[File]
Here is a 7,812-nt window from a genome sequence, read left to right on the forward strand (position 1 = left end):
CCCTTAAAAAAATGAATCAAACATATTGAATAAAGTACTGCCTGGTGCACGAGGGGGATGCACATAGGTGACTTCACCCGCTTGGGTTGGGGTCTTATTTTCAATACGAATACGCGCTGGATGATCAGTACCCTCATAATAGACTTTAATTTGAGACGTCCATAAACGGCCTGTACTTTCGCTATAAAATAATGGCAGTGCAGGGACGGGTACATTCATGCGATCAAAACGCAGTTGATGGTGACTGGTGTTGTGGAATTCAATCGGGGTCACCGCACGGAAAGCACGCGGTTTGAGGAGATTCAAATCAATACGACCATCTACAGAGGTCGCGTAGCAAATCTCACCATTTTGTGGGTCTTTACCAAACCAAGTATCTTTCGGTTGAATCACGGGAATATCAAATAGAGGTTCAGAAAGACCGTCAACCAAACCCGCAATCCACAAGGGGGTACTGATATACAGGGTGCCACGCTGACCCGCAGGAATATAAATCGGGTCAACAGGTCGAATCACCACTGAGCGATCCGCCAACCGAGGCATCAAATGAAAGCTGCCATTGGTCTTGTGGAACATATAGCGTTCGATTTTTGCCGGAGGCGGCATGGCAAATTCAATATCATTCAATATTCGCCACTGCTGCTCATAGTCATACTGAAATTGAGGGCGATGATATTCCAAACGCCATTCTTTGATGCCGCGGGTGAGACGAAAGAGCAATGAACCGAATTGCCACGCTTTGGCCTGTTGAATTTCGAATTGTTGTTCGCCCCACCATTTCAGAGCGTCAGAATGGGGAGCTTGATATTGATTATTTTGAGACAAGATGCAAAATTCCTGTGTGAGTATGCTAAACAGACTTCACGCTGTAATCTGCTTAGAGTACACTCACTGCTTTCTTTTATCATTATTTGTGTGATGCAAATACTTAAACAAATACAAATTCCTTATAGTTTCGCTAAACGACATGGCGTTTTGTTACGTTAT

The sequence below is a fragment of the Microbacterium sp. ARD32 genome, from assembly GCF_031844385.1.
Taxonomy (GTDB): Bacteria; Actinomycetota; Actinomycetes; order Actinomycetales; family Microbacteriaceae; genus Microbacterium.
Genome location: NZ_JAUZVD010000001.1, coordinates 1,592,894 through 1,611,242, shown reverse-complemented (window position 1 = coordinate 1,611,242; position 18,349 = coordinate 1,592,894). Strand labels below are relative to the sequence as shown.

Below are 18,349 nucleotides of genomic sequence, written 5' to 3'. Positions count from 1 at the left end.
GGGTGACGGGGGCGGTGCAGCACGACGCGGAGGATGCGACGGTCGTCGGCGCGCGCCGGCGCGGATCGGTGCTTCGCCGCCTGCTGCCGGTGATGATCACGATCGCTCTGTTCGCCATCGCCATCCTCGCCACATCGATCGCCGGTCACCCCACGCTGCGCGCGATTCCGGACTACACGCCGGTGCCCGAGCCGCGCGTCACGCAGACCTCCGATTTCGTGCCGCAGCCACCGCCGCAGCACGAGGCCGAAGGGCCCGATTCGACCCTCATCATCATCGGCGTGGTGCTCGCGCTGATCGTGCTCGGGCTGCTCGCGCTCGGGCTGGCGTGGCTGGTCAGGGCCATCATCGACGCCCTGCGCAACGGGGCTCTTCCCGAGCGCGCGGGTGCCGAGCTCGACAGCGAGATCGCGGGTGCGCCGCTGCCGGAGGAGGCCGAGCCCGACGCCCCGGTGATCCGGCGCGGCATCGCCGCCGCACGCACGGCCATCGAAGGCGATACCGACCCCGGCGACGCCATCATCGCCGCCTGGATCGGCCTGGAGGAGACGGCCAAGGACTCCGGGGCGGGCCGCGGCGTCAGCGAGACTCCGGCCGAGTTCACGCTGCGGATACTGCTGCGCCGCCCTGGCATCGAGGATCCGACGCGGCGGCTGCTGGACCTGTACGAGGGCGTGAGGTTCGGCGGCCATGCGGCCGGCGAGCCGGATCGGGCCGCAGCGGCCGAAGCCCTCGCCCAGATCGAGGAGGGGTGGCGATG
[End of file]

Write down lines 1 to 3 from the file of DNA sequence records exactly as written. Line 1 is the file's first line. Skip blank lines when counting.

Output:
Here is a 7,812-nt window from a genome sequence, read left to right on the forward strand (position 1 = left end):
CCCTTAAAAAAATGAATCAAACATATTGAATAAAGTACTGCCTGGTGCACGAGGGGGATGCACATAGGTGACTTCACCCGCTTGGGTTGGGGTCTTATTTTCAATACGAATACGCGCTGGATGATCAGTACCCTCATAATAGACTTTAATTTGAGACGTCCATAAACGGCCTGTACTTTCGCTATAAAATAATGGCAGTGCAGGGACGGGTACATTCATGCGATCAAAACGCAGTTGATGGTGACTGGTGTTGTGGAATTCAATCGGGGTCACCGCACGGAAAGCACGCGGTTTGAGGAGATTCAAATCAATACGACCATCTACAGAGGTCGCGTAGCAAATCTCACCATTTTGTGGGTCTTTACCAAACCAAGTATCTTTCGGTTGAATCACGGGAATATCAAATAGAGGTTCAGAAAGACCGTCAACCAAACCCGCAATCCACAAGGGGGTACTGATATACAGGGTGCCACGCTGACCCGCAGGAATATAAATCGGGTCAACAGGTCGAATCACCACTGAGCGATCCGCCAACCGAGGCATCAAATGAAAGCTGCCATTGGTCTTGTGGAACATATAGCGTTCGATTTTTGCCGGAGGCGGCATGGCAAATTCAATATCATTCAATATTCGCCACTGCTGCTCATAGTCATACTGAAATTGAGGGCGATGATATTCCAAACGCCATTCTTTGATGCCGCGGGTGAGACGAAAGAGCAATGAACCGAATTGCCACGCTTTGGCCTGTTGAATTTCGAATTGTTGTTCGCCCCACCATTTCAGAGCGTCAGAATGGGGAGCTTGATATTGATTATTTTGAGACAAGATGCAAAATTCCTGTGTGAGTATGCTAAACAGACTTCACGCTGTAATCTGCTTAGAGTACACTCACTGCTTTCTTTTATCATTATTTGTGTGATGCAAATACTTAAACAAATACAAATTCCTTATAGTTTCGCTAAACGACATGGCGTTTTGTTACGTTAT

The sequence below is a fragment of the Microbacterium sp. ARD32 genome, from assembly GCF_031844385.1.